General Cooking (rec.food.cooking) For general food and cooking discussion. Foods of all kinds, food procurement, cooking methods and techniques, eating, etc.

Reply
 
LinkBack Thread Tools Search this Thread Display Modes
  #1 (permalink)   Report Post  
Old 28-12-2018, 01:05 AM posted to rec.food.cooking
external usenet poster
 
Join Date: Aug 2018
Posts: 26
Default Baccalà

Felt like posting something to distract from the leery dude with the
chocolate.

I picked up salt cod, baccalà, from my local Costco a couple weeks ago.
Never had it before. Made a really basic recipe called baccalà lesso. Let
the fish soak in water for about 24 hours in the fridge before using.

Once soaked, I simmered in boiling water for 20 minutes or so and topped
with some olive oil, garlic, and parsley. Pretty decent.

I gather this is a Christmas food for Portuguese and Italians, if anyone
else has tried, what was your favorite recipe?

Joe



  #2 (permalink)   Report Post  
Old 28-12-2018, 02:11 AM posted to rec.food.cooking
external usenet poster
 
Join Date: Jul 2008
Posts: 3,578
Default BaccalÃ*

On 2018-12-27 6:05 p.m., joecool wrote:
Felt like posting something to distract from the leery dude with the
chocolate.

I picked up salt cod, baccalÃ*, from my local Costco a couple weeks ago.
Never had it before. Made a really basic recipe called baccalÃ* lesso. Let
the fish soak in water for about 24 hours in the fridge before using.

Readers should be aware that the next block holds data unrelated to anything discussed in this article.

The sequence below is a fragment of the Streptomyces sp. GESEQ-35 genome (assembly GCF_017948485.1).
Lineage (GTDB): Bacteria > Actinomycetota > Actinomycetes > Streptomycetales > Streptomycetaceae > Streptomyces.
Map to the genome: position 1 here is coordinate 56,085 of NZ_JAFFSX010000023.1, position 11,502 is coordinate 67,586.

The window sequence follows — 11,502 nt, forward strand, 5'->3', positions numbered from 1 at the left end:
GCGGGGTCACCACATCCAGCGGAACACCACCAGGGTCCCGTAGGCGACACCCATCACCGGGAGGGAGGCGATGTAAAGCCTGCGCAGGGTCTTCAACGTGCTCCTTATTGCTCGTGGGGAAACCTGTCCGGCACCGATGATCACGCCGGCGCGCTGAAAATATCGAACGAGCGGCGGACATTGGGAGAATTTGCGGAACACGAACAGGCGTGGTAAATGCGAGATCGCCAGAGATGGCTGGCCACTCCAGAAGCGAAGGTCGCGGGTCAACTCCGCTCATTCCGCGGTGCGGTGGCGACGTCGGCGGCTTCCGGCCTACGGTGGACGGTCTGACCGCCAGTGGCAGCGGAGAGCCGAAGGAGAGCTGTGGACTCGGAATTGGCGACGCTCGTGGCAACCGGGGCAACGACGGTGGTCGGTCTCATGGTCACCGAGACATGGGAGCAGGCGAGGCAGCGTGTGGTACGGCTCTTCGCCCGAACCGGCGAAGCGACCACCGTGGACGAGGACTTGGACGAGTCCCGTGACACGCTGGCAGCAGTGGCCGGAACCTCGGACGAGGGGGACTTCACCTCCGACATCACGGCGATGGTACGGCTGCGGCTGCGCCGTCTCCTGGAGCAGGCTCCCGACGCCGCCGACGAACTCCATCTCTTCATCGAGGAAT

Once soaked, I simmered in boiling water for 20 minutes or so and topped
with some olive oil, garlic, and parsley. Pretty decent.

I gather this is a Christmas food for Portuguese and Italians, if anyone
else has tried, what was your favorite recipe?

Joe


You could try Brandade de Morue, the French dish that I had once in a
town in the Languedoc:

https://cooking.nytimes.com/recipes/...otato-brandade

https://www.foodandwine.com/recipes/...alt-cod-gratin

Good cold weather food!

  #3 (permalink)   Report Post  
Old 28-12-2018, 05:03 AM posted to rec.food.cooking
external usenet poster
 
Join Date: Feb 2008
Posts: 32,097
Default BaccalÃ*

On 12/27/2018 8:05 PM, joecool wrote:
Felt like posting something to distract from the leery dude with the
chocolate.

I picked up salt cod, baccalÃ*, from my local Costco a couple weeks ago.
Never had it before. Made a really basic recipe called baccalÃ* lesso. Let
the fish soak in water for about 24 hours in the fridge before using.

Once soaked, I simmered in boiling water for 20 minutes or so and topped
with some olive oil, garlic, and parsley. Pretty decent.

I gather this is a Christmas food for Portuguese and Italians, if anyone
else has tried, what was your favorite recipe?